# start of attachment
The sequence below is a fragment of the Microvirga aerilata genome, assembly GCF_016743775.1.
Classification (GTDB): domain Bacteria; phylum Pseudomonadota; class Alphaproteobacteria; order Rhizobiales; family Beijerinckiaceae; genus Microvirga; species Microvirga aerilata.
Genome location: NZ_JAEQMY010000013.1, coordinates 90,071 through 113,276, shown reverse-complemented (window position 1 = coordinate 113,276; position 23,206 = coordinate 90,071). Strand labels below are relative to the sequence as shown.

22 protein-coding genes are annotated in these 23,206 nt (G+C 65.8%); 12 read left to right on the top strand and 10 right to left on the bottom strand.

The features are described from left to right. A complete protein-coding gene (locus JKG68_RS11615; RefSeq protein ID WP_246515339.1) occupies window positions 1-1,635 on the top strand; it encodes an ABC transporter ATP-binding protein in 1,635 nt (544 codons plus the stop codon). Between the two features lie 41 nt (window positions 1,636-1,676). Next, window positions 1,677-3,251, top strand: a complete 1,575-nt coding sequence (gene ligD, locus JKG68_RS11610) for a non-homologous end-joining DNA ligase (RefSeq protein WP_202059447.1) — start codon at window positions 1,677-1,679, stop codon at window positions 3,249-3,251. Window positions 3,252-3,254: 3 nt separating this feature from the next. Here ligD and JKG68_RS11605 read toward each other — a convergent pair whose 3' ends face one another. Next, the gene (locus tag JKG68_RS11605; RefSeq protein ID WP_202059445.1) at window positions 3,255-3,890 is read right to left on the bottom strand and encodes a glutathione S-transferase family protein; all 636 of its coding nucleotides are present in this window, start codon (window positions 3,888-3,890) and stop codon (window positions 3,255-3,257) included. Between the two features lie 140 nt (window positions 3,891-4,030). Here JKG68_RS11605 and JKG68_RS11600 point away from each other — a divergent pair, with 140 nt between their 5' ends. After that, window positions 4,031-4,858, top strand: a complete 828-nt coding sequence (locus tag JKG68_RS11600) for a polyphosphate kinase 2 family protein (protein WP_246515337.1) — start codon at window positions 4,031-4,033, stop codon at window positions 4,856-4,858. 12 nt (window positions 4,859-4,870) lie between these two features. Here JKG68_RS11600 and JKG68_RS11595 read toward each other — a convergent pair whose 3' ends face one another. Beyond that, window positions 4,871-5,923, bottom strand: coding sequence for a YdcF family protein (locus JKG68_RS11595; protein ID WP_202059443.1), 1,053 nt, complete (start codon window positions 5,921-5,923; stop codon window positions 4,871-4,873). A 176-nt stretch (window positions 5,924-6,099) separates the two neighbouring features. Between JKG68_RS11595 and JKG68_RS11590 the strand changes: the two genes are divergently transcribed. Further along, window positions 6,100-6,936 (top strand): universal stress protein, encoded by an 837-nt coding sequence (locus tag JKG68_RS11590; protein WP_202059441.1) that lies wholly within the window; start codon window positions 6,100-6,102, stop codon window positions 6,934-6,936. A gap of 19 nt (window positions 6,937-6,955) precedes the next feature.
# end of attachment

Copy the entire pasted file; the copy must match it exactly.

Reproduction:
The sequence below is a fragment of the Microvirga aerilata genome, assembly GCF_016743775.1.
Classification (GTDB): domain Bacteria; phylum Pseudomonadota; class Alphaproteobacteria; order Rhizobiales; family Beijerinckiaceae; genus Microvirga; species Microvirga aerilata.
Genome location: NZ_JAEQMY010000013.1, coordinates 90,071 through 113,276, shown reverse-complemented (window position 1 = coordinate 113,276; position 23,206 = coordinate 90,071). Strand labels below are relative to the sequence as shown.

22 protein-coding genes are annotated in these 23,206 nt (G+C 65.8%); 12 read left to right on the top strand and 10 right to left on the bottom strand.

The features are described from left to right. A complete protein-coding gene (locus JKG68_RS11615; RefSeq protein ID WP_246515339.1) occupies window positions 1-1,635 on the top strand; it encodes an ABC transporter ATP-binding protein in 1,635 nt (544 codons plus the stop codon). Between the two features lie 41 nt (window positions 1,636-1,676). Next, window positions 1,677-3,251, top strand: a complete 1,575-nt coding sequence (gene ligD, locus JKG68_RS11610) for a non-homologous end-joining DNA ligase (RefSeq protein WP_202059447.1) — start codon at window positions 1,677-1,679, stop codon at window positions 3,249-3,251. Window positions 3,252-3,254: 3 nt separating this feature from the next. Here ligD and JKG68_RS11605 read toward each other — a convergent pair whose 3' ends face one another. Next, the gene (locus tag JKG68_RS11605; RefSeq protein ID WP_202059445.1) at window positions 3,255-3,890 is read right to left on the bottom strand and encodes a glutathione S-transferase family protein; all 636 of its coding nucleotides are present in this window, start codon (window positions 3,888-3,890) and stop codon (window positions 3,255-3,257) included. Between the two features lie 140 nt (window positions 3,891-4,030). Here JKG68_RS11605 and JKG68_RS11600 point away from each other — a divergent pair, with 140 nt between their 5' ends. After that, window positions 4,031-4,858, top strand: a complete 828-nt coding sequence (locus tag JKG68_RS11600) for a polyphosphate kinase 2 family protein (protein WP_246515337.1) — start codon at window positions 4,031-4,033, stop codon at window positions 4,856-4,858. 12 nt (window positions 4,859-4,870) lie between these two features. Here JKG68_RS11600 and JKG68_RS11595 read toward each other — a convergent pair whose 3' ends face one another. Beyond that, window positions 4,871-5,923, bottom strand: coding sequence for a YdcF family protein (locus JKG68_RS11595; protein ID WP_202059443.1), 1,053 nt, complete (start codon window positions 5,921-5,923; stop codon window positions 4,871-4,873). A 176-nt stretch (window positions 5,924-6,099) separates the two neighbouring features. Between JKG68_RS11595 and JKG68_RS11590 the strand changes: the two genes are divergently transcribed. Further along, window positions 6,100-6,936 (top strand): universal stress protein, encoded by an 837-nt coding sequence (locus tag JKG68_RS11590; protein WP_202059441.1) that lies wholly within the window; start codon window positions 6,100-6,102, stop codon window positions 6,934-6,936. A gap of 19 nt (window positions 6,937-6,955) precedes the next feature.